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When the Guy comes round to sell Collen some weed, he wants to acknowledge that Collen’s wearing a dress but is careful not to make him uncomfortable. This is a typical Guy behavior. He is consistently accepting of other characters, an advocate for the show’s ethos of compassion. “You look good, man,” he says with a smile. “You’ve got style.” Later, when Collen’s wife, Becky, comes home unexpectedly, we assume the cat is out of the bag. “What the f**k?” she mouths to Collen, waving the weed smoke away.
The peak of the episode’s tension comes when Becky finally addresses Collen’s clothing. “Did you let the weed guy in” she asks, “dressed like that?” I hold my breath, wait for an argument to ensue. But instead of freaking out, Becky beams with pride. The tension diffuses as she takes his hands, smiles, and asks ”How did you feel?”. It’s a welcomed plot twist, one that makes us double-take on our assumptions about how “cool with it” Becky might be.
High Maintenance champions marginality, but it does so in a way that calls the very model of center and periphery into question. Rather than distinguish between in- and out-groups, the narrative presents the atypical traits (at least in the realm of modern television) of its characters as a given, as normal. To return to the casting, queer people were not relegated to queer roles, Femenella said, as it was important to “cast queer people in roles where sexual orientation or gender identity aren’t addressed” as well.
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High Maintenance addresses most, if not all, of the stratifiers that demarcate our moral circles. Where previous episodes have touched on such polarizing subjects as gender identity, religion, and class with humor, Globo gives High Maintenance a chance to explore what divides us in more somber tones.
In this episode, a nameless event has shaken up the entire city. Newspaper headlines that day read “Tragedy strikes,” we overhear conversation after conversation on how this big news will affect art, politics, the financial market, a woman in a cafe wonders aloud if she should move back to Britain. The Guy even goes to work early that day, suspecting his clients will need something to take the edge off after hearing the news.
If you haven’t guessed the nature of the event by the end of the episode, Beth delivers the final clue in an awkward exchange with her fellow bartender, Ruiz. Drunkenly, she yells at the Guy “I’m panicked, [Ruiz is] panicked and his panic is that he’s Hispanic!” Figured it out? According to the show creators, Globo takes place the day Donald Trump won the 2016 U.S presidential election. It’s a touching episode that reveals the underlying class and race tensions Trump’s election would inevitably exacerbate.
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In one scene set in a cafe, the narrative draws attention to the rigid lines between rich and poor, diners, and servers. As the camera moves through the room, we hear snippets of conversation from well-to-do customers. A homeless man is shooed away from a table when he reaches into a bowl of seafood; a businessman wonders out loud how Trump will affect the stock market; a woman turns her nose up at some untouched french fries, wincing “I didn’t know they were truffle fries.” The atmosphere changes as the camera follows Ruiz, the waiter, into the kitchen. “Couldn’t they have let the homeless man finish the food, at least?” the cook wonders out loud. It’s a pithy scene that shines a harsh light on the contrast between those on opposite sides of the breadline.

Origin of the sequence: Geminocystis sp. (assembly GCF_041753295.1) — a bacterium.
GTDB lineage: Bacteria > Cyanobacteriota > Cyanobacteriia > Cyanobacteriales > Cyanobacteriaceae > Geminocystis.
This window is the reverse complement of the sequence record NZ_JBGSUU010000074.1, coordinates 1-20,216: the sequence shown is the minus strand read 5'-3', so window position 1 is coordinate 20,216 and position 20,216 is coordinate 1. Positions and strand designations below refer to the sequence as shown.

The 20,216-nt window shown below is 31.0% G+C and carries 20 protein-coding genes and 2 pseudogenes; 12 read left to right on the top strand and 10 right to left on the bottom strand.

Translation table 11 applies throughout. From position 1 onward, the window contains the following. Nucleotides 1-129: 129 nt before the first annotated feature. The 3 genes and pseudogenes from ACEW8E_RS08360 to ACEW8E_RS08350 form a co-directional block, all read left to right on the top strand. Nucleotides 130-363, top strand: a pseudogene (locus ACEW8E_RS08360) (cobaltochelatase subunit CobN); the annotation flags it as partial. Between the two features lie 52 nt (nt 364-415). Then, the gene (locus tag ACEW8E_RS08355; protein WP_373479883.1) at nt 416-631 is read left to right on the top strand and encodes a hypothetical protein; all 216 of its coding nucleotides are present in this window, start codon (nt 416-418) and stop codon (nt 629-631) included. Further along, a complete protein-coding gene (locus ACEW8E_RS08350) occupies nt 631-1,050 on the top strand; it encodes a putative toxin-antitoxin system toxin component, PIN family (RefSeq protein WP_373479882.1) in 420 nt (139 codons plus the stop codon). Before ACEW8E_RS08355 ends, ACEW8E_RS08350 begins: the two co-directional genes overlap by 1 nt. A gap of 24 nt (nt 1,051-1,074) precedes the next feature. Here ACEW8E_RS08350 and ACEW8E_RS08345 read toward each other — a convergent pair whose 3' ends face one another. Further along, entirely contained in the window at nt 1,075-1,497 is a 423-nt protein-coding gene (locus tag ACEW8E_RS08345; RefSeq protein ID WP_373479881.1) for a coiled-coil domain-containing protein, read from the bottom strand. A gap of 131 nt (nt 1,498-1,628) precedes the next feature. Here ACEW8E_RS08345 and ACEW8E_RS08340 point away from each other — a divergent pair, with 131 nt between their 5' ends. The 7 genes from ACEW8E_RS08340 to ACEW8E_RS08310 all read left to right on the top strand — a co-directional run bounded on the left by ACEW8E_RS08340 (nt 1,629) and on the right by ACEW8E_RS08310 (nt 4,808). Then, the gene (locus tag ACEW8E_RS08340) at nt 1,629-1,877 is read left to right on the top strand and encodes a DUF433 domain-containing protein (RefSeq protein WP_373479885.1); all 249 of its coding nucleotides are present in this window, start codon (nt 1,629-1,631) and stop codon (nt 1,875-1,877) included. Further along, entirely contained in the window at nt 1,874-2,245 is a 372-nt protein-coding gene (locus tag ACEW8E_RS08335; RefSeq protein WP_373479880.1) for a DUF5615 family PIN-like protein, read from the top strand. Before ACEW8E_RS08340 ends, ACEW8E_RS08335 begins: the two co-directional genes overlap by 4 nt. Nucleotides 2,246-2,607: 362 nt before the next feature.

Later in the episode, we meet roommates Cody and Brian, one rocked by the news, the other pretty unfazed. Where Brian is unable to go to work, in tears under blankets, preparing to get high in light of the “phantasmagoria of despair” outside in the real world, Cody’s focus is elsewhere. He agrees that the news is “crazy, man” but he’s preoccupied with his dramas.
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As the episode goes on, Cody tries desperately to erect a barrier between his safe, inner world and the real one. Like many of us, he is more inclined to insulate himself from unsettling news rather than process it. This is portrayed visually using a shallow depth of field; characters just behind Cody are noticeably out of focus despite being well within earshot. The background conversation is loaded with tension, even though you may miss it on the first watch.
Essentially, a white man makes a tone-deaf remark about “the struggle,” followed by an awkward and hilarious exchange around the show Different Strokes. I won’t ruin it for you here, but the take away from the scene is clear: we cannot, must not discount the experiences of others. It may just seem like a funny faux pas, but it falls into the show’s tone and impetus towards social awareness. After all, Cody’s oblivious position is a privileged one. The narrative provides a potent reminder that Trump’s election had (still has) very real, devastating implications for black Americans, and urges us to expand our scope of concern beyond the self.
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It’s a hippie-era sentiment perhaps unsurprising from what, on the surface, looks like a sitcom for stoners, but this is to High Maintenance’s credit. Amongst a slew of cop dramas and what seems to be an endless remaking of the Friends recipe, Blechfeld and Sinclair have created a utopia their audience can root for, one where every man, woman, and child has their say (there’s even a delightful episode shot from the perspective of a dog named Grandpa.)
Call it social awareness, an expansive moral circle, vaguely Buddhist, there are many ways to describe what appears to be the High Maintenance agenda. To oversimplify, you could call it woke. By celebrating difference and humanness that transcends it, Blechfeld and Sinclair have created some truly uplifting TV at a time where the world desperately needs it.